The Conservatives are trying to say that they'll spend that money all over again. So their sums don't add up. They have pledged, not we, they have pledged, thirty five billion pounds in cuts. Less public spending than there would be under a Labour government.

Jeremy Vine: The message is ...

Patricia Hewitt: And that's a cut in anybody's language.

Jeremy Vine: Well you say that it is. The message is, we are, in your words, Labour are going to be really generous. The Conservatives are going to be slightly less generous, and so you're going to accuse them of a cut. Doesn't make sense.

Patricia Hewitt: Jeremy, Jeremy, you use this phrase, slightly less generous.

Jeremy Vine: They're increasing spending.

Patricia Hewitt: Thirty five billion pounds, which is how much less the Conservatives would spend compared with Labour, is actually more than the total education budget.

Jeremy Vine: Can you tell us then which ...

Patricia Hewitt: You cannot take ...

Jeremy Vine: Can you tell us which taxes you will increase to fund this spending.

Patricia Hewitt: We've already set out our public spending plans and our tax plans in the budget. We'll say more of course about taxation in the Manifesto, though remember in the last two Manifestoes, we pledged not to increase either the basic or the top rate of income tax ...

Jeremy Vine: And you did increase the tax on income did you not ...

Patricia Hewitt: ... and we did not. We did not.

Jeremy Vine: Because you put up National Insurance. So you told us you wouldn't do it and you did.

Patricia Hewitt: No, we said, very clearly, we would not increase the basic rate or the top rate of income tax and ...

Jeremy Vine: And put up National Insurance.

Patricia Hewitt: ... we didn't increase either. And then, for National Insurance, we increased it by one pence, because we believed, and the public supported us very strongly in this, that that investment was needed year on year¿.

Jeremy Vine: Why wasn't that in your Manifesto. Why wasn't it.

Patricia Hewitt: ... for, for National Health Service.

Jeremy Vine: Why wasn't that in your Manifesto.

Patricia Hewitt: It was in the budget and no government, no political party has ever tried to anticipate five years worth of budget judgements in their manifesto. It is simply not possible to do that.

Jeremy Vine: But you have just done that here and now haven't you because you've given us figures which are extrapolated from your spending in five years time.

Patricia Hewitt: Jeremy, the figures I've quoted, the thirty five billion pounds in cuts, come directly from Oliver Letwin's and the Conservatives own calculations. And there is a real issue here Jeremy about the values of the different political parties.

The Conservative party have said, for instance, on the NHS, they want to take a billion pounds out of the NHS and give it to the minority of people who want a private operation and can afford to pay half the cost. That would mean less money for all the rest of us using the National Health Service.

Jeremy Vine: All right. Just to confirm ...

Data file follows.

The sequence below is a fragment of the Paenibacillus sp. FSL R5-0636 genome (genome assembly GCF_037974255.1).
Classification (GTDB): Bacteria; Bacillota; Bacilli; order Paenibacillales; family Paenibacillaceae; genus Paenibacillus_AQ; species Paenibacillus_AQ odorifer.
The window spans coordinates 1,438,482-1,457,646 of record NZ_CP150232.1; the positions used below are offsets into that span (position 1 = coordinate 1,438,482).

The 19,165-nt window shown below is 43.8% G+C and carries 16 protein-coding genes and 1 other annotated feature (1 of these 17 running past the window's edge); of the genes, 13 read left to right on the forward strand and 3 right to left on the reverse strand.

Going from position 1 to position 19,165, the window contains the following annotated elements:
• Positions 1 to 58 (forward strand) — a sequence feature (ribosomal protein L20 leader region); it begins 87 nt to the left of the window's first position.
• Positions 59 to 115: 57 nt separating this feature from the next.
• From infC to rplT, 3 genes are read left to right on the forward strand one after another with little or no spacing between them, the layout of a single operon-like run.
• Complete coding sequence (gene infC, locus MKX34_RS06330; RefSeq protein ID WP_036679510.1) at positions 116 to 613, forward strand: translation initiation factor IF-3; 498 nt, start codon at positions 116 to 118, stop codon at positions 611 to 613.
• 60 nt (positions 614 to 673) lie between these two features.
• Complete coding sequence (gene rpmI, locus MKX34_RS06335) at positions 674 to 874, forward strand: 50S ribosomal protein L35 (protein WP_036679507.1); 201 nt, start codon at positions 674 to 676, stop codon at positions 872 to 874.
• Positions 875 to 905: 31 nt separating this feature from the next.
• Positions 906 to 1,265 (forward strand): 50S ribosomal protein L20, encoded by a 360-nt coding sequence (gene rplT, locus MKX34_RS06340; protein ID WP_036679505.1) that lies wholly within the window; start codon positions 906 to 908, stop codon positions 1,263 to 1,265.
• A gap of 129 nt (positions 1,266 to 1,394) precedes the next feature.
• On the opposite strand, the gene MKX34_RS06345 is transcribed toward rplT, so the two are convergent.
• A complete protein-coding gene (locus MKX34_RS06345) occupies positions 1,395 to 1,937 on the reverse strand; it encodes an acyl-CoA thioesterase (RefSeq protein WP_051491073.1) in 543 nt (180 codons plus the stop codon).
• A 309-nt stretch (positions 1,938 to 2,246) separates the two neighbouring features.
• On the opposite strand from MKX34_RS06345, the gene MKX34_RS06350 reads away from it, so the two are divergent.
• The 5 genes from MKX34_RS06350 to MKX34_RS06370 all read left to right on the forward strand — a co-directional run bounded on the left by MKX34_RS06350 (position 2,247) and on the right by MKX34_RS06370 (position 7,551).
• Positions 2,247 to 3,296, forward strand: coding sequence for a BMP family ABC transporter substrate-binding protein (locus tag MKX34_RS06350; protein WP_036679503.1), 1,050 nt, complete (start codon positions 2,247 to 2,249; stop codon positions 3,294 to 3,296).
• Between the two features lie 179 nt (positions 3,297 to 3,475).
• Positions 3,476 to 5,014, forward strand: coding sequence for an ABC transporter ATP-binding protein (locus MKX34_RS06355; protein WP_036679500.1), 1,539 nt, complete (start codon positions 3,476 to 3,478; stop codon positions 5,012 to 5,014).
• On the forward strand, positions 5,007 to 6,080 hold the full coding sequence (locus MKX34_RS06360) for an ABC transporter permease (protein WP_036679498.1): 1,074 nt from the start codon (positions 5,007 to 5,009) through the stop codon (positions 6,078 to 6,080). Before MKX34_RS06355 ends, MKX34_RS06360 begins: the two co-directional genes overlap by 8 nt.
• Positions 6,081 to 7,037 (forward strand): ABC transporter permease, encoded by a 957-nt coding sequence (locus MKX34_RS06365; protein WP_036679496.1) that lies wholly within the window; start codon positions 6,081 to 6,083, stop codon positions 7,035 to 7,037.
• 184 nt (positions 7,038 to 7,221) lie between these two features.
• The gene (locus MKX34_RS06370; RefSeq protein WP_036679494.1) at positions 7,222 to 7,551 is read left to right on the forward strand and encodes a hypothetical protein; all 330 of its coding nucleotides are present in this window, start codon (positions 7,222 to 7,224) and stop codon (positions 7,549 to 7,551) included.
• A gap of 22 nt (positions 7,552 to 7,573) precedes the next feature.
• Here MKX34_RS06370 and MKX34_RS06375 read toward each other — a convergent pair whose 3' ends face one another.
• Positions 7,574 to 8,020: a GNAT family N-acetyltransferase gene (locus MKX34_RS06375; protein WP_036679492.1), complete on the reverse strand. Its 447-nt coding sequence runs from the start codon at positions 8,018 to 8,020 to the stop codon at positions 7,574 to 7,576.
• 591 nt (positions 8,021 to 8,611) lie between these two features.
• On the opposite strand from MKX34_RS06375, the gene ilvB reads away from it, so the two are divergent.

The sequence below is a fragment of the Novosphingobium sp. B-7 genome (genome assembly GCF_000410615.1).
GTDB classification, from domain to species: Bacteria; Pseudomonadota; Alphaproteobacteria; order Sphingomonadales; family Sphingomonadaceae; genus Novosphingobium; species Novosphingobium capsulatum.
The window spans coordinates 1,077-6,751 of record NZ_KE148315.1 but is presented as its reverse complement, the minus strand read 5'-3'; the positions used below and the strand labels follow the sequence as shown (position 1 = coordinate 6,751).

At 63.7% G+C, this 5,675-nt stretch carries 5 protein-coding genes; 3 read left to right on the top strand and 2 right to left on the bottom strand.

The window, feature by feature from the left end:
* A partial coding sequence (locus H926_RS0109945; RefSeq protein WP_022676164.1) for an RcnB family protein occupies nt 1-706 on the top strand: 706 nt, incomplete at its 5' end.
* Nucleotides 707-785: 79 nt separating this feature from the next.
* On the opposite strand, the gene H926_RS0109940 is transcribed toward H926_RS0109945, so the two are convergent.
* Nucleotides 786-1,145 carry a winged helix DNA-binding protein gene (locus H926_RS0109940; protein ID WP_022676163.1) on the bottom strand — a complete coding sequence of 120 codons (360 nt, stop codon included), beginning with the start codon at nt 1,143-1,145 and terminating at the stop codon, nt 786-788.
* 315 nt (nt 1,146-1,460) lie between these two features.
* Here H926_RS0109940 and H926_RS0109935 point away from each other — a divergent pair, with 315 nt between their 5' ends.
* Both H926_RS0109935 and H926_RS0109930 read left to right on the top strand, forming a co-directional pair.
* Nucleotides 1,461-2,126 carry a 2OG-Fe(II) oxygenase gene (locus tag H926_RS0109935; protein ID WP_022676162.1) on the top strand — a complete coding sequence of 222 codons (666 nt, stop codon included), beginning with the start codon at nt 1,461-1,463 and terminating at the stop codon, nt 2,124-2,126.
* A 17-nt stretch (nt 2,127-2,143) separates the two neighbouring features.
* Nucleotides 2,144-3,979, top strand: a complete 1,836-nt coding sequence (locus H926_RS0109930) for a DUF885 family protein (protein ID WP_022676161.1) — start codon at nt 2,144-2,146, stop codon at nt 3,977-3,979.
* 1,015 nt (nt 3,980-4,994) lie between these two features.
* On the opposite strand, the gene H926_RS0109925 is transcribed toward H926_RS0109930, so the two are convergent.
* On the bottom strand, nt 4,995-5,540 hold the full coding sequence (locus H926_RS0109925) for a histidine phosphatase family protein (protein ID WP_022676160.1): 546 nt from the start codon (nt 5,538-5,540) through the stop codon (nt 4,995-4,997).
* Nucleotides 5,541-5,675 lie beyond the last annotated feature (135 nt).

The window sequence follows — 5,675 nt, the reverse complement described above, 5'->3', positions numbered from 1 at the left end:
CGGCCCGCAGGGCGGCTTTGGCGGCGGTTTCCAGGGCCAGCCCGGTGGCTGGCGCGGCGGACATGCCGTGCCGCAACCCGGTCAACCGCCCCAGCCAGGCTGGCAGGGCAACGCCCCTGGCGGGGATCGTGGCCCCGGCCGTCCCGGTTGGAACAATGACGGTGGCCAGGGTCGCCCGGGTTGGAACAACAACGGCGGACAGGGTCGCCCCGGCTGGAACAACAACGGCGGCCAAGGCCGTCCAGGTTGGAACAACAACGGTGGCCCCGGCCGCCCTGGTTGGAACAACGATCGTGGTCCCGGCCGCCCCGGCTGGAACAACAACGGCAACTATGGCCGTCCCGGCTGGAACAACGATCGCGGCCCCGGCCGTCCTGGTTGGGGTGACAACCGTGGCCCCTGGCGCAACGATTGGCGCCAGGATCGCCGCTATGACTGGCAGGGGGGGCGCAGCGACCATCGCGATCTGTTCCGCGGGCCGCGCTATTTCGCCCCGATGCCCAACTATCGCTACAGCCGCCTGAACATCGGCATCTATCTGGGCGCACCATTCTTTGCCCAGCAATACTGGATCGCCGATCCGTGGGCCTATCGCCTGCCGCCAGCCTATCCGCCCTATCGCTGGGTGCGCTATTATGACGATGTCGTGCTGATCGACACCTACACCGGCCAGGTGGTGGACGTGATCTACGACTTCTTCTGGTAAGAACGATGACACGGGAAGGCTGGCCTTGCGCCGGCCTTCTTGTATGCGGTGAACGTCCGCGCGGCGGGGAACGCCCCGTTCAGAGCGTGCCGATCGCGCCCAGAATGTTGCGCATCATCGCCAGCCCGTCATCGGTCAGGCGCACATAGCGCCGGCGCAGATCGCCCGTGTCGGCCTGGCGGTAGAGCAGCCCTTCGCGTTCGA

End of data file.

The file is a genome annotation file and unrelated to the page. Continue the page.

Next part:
Patricia Hewitt: Now we want, we have already doubled NHS spending compared with '97 by 2008 we'll have trebled it, and that is money that is supporting free health care for everybody. As they need it.

Jeremy Vine: Right. You're happy to talk about spending, you're not happy to talk about the taxes you may have to rise to fund that spending.

And we heard the man from the IFS, in the film, saying you're twelve billion pounds adrift. He's an independent expert. Can you tell us whether you will or will not raise National Insurance.

Patricia Hewitt: We have set out, and we set out in '97, tough rules on public spending and taxation. On fiscal discipline - it's part of the reason that we've got a strong economy now.

The IFS and other commentators for years, have been saying there's a black hole in taxation, or there's a recession round the corner, and they've been wrong every time. Now we are not going to do anything that puts at risk the prudent economic framework we've put in place and the strong economy that we've built.

And Gordon Brown was very clear in last week's budget about how we can afford the public spending commitments we're making.

Jeremy Vine: Without raising taxes.

Patricia Hewitt: And stick to the Golden Rule.

Jeremy Vine: Without raising taxes.

Patricia Hewitt: Without raising tax rates.

Jeremy Vine: Right. After a certain time in power you get in to a position where you are having to reverse your own policies in the past, and this is coming right home to your department isn't it. You are cutting red tape, some of which your department, under Labour, has been responsible for.

Patricia Hewitt: We're certainly determined to cut regulation and make life easier for the small businesses, the entrepreneurs who are absolutely the back bone of the economy. Now let me just ...

Jeremy Vine: You've increased regulation.

Patricia Hewitt: Well let me just say on this that actually, if you look at for instance what the OECD and the other international organisations say, Britain consistently comes out as one of the top two or three places in the world in which to set up a business and there are a thousand more businesses setting up every day.

Jeremy Vine: We're dropping aren't we though.

Patricia Hewitt: But we can. No, a thousand more businesses every day.

Jeremy Vine: But our competitiveness is dropping.

Patricia Hewitt: No we're in the top two or three in terms of the best place in the world to start up and grow a business. But frankly, with the competition that we're all facing from China and India and so on, we need to do even better.

And what we're now doing and we've accepted the Philip Hampton Report, that we had last week, is to say for instance, by bringing together a number of the different regulators and making sure they only inspect firms where they've got a reason to think something might be going wrong. We can cut the number of inspections of businesses by a million a year.

Now that will save a lot of time, particularly for small businesses, and that's time they can use to sell more products and make more money, and employ more people.

End of interview

NB:This transcript was typed from a recording and not copied from an original script.

Because of the possibility of mis-hearing and the difficulty, in some cases, of identifying individual speakers, the BBC cannot vouch for its accuracy.

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The next Politics Show will be on Sunday, 10 April, 2005 at 12.00.